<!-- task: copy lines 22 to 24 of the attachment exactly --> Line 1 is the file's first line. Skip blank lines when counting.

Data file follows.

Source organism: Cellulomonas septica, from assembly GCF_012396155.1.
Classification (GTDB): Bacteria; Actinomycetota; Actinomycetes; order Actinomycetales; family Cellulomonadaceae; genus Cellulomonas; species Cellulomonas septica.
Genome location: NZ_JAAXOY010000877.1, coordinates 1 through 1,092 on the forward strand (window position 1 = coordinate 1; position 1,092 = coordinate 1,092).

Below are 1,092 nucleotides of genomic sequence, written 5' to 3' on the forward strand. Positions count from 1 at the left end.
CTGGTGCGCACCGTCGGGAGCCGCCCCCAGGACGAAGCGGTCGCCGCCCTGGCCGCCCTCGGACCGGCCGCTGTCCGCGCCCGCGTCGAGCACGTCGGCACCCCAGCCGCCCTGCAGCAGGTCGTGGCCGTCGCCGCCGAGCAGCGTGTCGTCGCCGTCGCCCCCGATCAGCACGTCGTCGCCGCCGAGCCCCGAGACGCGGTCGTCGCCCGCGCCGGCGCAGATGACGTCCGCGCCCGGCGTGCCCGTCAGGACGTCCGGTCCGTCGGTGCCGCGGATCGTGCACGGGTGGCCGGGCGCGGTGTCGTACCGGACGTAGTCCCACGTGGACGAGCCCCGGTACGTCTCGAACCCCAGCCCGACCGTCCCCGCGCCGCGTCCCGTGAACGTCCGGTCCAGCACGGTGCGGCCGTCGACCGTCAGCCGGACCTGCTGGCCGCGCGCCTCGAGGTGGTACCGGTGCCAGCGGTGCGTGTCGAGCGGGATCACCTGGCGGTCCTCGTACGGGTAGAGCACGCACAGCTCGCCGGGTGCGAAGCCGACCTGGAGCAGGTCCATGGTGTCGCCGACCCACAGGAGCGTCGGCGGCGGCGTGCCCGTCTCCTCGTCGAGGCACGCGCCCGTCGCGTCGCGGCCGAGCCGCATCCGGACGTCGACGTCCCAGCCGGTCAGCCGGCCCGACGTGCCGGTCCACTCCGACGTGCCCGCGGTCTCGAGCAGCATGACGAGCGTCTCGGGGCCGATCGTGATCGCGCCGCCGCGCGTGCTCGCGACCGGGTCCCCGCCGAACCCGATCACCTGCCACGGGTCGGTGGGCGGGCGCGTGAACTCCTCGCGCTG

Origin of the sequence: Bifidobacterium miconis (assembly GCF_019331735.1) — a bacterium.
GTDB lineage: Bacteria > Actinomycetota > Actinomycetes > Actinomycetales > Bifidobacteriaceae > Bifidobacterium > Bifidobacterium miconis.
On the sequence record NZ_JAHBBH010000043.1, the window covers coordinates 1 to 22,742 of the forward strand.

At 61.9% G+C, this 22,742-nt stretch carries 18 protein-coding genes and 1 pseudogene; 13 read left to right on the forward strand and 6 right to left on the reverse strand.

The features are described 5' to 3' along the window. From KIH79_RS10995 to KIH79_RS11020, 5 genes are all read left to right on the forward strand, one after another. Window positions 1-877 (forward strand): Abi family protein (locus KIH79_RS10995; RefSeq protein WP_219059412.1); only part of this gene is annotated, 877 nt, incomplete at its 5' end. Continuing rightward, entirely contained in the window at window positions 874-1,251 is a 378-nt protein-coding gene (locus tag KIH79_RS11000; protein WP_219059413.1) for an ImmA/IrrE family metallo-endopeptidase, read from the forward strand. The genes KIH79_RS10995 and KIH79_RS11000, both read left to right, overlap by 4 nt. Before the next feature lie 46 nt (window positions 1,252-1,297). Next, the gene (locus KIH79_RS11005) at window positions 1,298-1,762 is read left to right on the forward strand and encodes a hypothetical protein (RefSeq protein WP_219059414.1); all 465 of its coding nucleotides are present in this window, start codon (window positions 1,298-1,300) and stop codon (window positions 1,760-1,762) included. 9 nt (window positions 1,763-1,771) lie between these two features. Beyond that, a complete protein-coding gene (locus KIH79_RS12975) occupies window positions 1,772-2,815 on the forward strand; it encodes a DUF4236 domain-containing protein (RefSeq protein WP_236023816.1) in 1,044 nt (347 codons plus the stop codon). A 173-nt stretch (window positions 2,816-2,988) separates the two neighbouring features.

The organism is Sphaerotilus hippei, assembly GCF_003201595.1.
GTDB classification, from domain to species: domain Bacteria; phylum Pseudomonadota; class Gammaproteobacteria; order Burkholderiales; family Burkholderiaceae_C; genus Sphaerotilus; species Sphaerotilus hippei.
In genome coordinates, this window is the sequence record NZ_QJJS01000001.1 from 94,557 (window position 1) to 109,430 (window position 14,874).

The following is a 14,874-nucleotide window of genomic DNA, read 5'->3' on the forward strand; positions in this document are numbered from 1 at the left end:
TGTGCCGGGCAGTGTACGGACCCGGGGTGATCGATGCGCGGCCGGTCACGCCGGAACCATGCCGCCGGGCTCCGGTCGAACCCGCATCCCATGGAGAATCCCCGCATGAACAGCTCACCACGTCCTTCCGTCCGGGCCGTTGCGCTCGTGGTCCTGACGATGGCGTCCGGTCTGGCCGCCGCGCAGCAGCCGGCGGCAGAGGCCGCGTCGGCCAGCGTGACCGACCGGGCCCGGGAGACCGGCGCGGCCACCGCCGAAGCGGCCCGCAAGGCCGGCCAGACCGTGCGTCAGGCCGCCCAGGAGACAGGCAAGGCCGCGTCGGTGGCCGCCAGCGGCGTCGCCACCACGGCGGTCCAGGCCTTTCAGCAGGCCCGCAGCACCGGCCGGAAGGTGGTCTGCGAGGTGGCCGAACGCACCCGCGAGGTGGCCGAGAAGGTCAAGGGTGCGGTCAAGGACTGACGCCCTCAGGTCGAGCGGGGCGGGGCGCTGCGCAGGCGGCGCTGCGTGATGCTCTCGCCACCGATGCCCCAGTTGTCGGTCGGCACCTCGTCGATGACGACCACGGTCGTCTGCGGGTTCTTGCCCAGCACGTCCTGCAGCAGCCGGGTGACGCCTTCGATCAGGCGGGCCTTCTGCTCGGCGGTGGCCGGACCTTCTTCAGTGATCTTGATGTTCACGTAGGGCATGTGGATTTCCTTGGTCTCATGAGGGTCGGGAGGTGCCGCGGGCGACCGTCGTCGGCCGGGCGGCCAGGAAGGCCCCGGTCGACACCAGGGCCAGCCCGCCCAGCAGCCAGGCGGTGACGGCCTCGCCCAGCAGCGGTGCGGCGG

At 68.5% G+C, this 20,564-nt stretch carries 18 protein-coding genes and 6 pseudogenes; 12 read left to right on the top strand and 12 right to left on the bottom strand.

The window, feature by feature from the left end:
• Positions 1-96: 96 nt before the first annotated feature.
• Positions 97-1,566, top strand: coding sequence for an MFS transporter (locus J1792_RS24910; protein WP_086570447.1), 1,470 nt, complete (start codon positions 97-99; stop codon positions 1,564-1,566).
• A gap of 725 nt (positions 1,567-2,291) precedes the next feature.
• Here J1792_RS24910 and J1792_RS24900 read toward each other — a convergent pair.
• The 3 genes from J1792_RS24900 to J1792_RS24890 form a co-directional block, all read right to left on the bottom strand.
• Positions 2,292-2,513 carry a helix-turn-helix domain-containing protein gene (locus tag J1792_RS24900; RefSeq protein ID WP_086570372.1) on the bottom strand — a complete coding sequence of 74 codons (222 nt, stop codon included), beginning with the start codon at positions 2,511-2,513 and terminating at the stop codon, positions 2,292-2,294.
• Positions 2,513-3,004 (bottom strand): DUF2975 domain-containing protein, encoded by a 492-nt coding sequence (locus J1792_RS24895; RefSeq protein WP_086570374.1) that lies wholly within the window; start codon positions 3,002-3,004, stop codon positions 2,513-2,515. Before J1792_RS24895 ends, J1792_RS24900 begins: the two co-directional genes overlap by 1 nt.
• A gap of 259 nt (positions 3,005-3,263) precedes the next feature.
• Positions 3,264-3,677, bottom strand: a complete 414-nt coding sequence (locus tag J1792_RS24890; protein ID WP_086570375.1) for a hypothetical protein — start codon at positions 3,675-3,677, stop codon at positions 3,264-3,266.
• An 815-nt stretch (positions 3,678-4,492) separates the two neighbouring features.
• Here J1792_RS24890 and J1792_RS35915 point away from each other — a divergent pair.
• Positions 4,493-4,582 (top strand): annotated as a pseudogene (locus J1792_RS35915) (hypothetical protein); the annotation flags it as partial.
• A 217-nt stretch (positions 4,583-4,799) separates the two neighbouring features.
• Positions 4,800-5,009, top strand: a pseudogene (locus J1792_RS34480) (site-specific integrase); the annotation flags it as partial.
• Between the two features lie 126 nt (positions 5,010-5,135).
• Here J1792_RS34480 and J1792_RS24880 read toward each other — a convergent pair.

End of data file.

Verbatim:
• The 3 genes from J1792_RS24900 to J1792_RS24890 form a co-directional block, all read right to left on the bottom strand.
• Positions 2,292-2,513 carry a helix-turn-helix domain-containing protein gene (locus tag J1792_RS24900; RefSeq protein ID WP_086570372.1) on the bottom strand — a complete coding sequence of 74 codons (222 nt, stop codon included), beginning with the start codon at positions 2,511-2,513 and terminating at the stop codon, positions 2,292-2,294.
• Positions 2,513-3,004 (bottom strand): DUF2975 domain-containing protein, encoded by a 492-nt coding sequence (locus J1792_RS24895; RefSeq protein WP_086570374.1) that lies wholly within the window; start codon positions 3,002-3,004, stop codon positions 2,513-2,515. Before J1792_RS24895 ends, J1792_RS24900 begins: the two co-directional genes overlap by 1 nt.